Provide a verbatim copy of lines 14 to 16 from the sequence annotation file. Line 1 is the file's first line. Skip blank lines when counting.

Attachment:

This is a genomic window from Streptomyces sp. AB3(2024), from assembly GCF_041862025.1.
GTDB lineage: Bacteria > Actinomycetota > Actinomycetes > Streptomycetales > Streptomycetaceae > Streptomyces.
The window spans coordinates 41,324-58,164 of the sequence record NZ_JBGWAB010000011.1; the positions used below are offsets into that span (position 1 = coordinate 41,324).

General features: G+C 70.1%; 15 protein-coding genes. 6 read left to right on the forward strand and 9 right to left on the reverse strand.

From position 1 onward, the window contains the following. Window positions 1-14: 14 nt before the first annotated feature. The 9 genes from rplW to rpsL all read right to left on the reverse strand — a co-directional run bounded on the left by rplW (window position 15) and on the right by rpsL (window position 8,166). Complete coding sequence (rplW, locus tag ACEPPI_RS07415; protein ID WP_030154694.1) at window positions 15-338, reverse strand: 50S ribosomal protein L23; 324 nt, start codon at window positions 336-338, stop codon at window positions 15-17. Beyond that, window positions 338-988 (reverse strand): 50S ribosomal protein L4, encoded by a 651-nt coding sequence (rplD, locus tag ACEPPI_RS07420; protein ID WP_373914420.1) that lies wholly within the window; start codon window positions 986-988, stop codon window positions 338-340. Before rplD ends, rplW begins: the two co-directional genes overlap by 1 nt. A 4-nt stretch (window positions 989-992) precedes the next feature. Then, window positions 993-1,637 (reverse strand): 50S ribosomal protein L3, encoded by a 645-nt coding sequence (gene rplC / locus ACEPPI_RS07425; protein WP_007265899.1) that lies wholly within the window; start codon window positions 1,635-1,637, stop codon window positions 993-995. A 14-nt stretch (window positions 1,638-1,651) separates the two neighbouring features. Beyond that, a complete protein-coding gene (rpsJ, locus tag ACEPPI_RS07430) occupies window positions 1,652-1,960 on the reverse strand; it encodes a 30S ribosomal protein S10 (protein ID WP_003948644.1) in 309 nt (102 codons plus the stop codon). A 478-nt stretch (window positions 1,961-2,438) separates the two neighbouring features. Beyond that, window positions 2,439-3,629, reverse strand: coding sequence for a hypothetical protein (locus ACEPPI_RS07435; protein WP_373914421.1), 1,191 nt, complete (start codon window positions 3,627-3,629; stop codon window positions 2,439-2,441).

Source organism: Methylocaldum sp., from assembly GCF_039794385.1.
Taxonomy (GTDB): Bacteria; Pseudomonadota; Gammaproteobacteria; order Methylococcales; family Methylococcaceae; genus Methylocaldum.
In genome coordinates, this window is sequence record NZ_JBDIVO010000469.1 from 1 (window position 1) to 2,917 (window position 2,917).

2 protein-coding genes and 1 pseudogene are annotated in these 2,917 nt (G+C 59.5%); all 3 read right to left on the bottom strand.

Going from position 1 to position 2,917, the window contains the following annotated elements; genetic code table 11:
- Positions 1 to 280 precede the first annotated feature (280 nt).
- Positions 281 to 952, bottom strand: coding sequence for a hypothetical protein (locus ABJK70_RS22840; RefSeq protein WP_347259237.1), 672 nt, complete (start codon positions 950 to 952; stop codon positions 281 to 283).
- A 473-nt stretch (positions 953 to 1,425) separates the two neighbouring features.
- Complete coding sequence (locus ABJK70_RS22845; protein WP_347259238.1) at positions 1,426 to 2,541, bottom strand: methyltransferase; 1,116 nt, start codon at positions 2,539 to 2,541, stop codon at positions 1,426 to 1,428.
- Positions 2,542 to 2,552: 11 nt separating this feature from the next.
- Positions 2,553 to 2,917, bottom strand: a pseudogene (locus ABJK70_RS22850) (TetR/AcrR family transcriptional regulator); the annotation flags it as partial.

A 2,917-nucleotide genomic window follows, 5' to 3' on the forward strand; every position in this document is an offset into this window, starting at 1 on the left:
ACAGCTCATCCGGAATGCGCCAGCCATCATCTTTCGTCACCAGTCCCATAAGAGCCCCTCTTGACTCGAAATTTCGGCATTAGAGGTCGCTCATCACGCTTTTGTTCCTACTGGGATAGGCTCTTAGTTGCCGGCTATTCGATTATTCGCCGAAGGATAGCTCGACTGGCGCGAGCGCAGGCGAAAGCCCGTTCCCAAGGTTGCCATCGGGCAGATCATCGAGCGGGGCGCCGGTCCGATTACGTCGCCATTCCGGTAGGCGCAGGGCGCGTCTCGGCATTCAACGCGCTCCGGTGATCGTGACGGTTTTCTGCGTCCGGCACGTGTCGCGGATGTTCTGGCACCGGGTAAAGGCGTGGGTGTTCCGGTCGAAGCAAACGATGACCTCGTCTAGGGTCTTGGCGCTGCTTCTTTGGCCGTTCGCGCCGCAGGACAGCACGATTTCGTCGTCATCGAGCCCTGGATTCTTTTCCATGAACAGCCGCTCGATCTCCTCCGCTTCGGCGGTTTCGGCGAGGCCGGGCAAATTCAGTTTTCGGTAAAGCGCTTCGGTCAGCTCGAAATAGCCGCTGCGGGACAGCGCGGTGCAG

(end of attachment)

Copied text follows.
- Complete coding sequence (locus ABJK70_RS22845; protein WP_347259238.1) at positions 1,426 to 2,541, bottom strand: methyltransferase; 1,116 nt, start codon at positions 2,539 to 2,541, stop codon at positions 1,426 to 1,428.
- Positions 2,542 to 2,552: 11 nt separating this feature from the next.
- Positions 2,553 to 2,917, bottom strand: a pseudogene (locus ABJK70_RS22850) (TetR/AcrR family transcriptional regulator); the annotation flags it as partial.